How to Save on Car Insurance
Car insurance rates vary from province-to-province, and even city-to-city within each province. There are some costs you can’t control, such as the base rates determined by the public insurance systems in BC, Manitoba and Saskatchewan. You also can’t change the fact that the size of the city you live in will affect a number of the costs that go into your total premium. You can, however, still find a number of ways to save money on your auto insurance rates. Here are some ideas:
- Take a driver training course that’s recognized by your insurance company. Passing a driver training course won’t affect your premiums in all provinces, but it’s something that is recognized in some and can result in a discount being taken off your premium. This tip is especially helpful for teens and young drivers.
- Build a good driving record free of accidents and convictions. Of course, “accidents” can be exactly that, but you should always drive carefully and obey the rules of the road. That includes wearing your seat belt, not driving impaired by drugs or alcohol, not speeding and not using your cell phone. The longer you keep your driving record clean, the better. For example, in BC, you can get a discount for every year you are claims-free, up to a maximum of 43% off.
- Figure out how much coverage you need – and don’t pay for anything you don’t. While it makes sense for someone with a newer car to have collision and/or comprehensive insurance, it may not make sense for you if your car isn’t worth very much. Make sure collision insurance isn’t a condition of your loan or lease before giving up this coverage, and always carry adequate third-party liability coverage.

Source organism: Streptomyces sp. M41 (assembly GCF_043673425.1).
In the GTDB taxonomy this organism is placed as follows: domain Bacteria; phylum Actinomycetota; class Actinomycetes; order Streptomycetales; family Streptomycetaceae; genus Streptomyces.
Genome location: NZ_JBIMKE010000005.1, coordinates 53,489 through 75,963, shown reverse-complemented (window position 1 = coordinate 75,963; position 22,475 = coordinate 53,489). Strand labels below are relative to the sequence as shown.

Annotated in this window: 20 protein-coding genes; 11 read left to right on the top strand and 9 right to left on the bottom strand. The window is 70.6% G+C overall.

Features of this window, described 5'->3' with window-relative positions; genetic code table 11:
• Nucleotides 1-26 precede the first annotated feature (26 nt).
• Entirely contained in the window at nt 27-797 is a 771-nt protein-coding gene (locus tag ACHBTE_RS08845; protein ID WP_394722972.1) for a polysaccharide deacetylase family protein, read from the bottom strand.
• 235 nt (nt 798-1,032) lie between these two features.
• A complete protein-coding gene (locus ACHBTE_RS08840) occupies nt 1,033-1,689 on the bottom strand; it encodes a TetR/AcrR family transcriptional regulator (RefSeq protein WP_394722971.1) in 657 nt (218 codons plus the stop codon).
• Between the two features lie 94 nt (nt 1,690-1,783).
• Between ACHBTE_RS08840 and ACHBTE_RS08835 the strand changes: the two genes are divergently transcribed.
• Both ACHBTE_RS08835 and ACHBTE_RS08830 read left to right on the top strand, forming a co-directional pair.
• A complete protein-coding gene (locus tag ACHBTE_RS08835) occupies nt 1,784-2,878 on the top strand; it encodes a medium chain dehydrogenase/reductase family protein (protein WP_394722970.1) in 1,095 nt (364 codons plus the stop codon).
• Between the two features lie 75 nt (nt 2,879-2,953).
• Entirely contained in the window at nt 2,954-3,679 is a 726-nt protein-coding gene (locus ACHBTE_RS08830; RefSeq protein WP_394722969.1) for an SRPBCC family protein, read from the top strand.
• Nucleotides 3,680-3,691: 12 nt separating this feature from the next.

- Think about insurance costs before you buy a vehicle. If you don’t want to pay a lot for car insurance, a good rule of thumb is to not buy anything brand new and never own a sports/luxury vehicle. Some cars also have higher theft rates than others, which is one factor that is used to calculate your car insurance rates. Before you buy a vehicle, test out the Insurance Bureau of Canada’s “How Cars Measure Up” tool, which compares vehicles in terms of their relative insurance costs and their safety features.
- Compare apples to apples. If you’re comparing car insurance rates from multiple insurance companies, make sure you are being quoted for the same coverage (e.g. $2 million third-party liability) across the board. Then compare what types of losses are covered by each policy, how the claims process works, etc. Sometimes, the best rate doesn’t equal the best product.
- Increase your deductible. The deductible is the amount you have to pay yourself when you make a claim. For example, if your car is damaged and it’s going to cost $2,000 to fix, and your deductible is $500, your insurance would pay $1,500. If you increase your deductible, you’re telling the insurance company that you’re willing to pay more later (if you need to), which typically results in them giving you a discount now. Deductibles often range from $300 to $1,000. The higher your deductible is, the lower your car insurance premium should be.
- Bundle up. Many insurers offer discounts for insuring more than one vehicle or having other types of insurance (e.g. car + home) with the same company.
- Ask about discounts. Ask your insurance company what additional discounts they offer. You might be able to save money by installing an alarm, using winter tires, or installing a telematics device which tracks your driving habits.
- Don’t miss a payment. This may seem like the most common piece of financial advice out there, but it’s especially true for car insurance. If your insurance company doesn’t receive a payment, it could result in the automatic cancellation of your car insurance policy – and you could be on the hook for a lot of money if get into an accident before you realize it. Another reason you don’t want to miss a payment is because it can result in you being deemed a “higher risk” to your car insurance company, which could result in higher premiums when you renew.
Ratehub.ca is not affiliated or otherwise associated with Hub International Canada.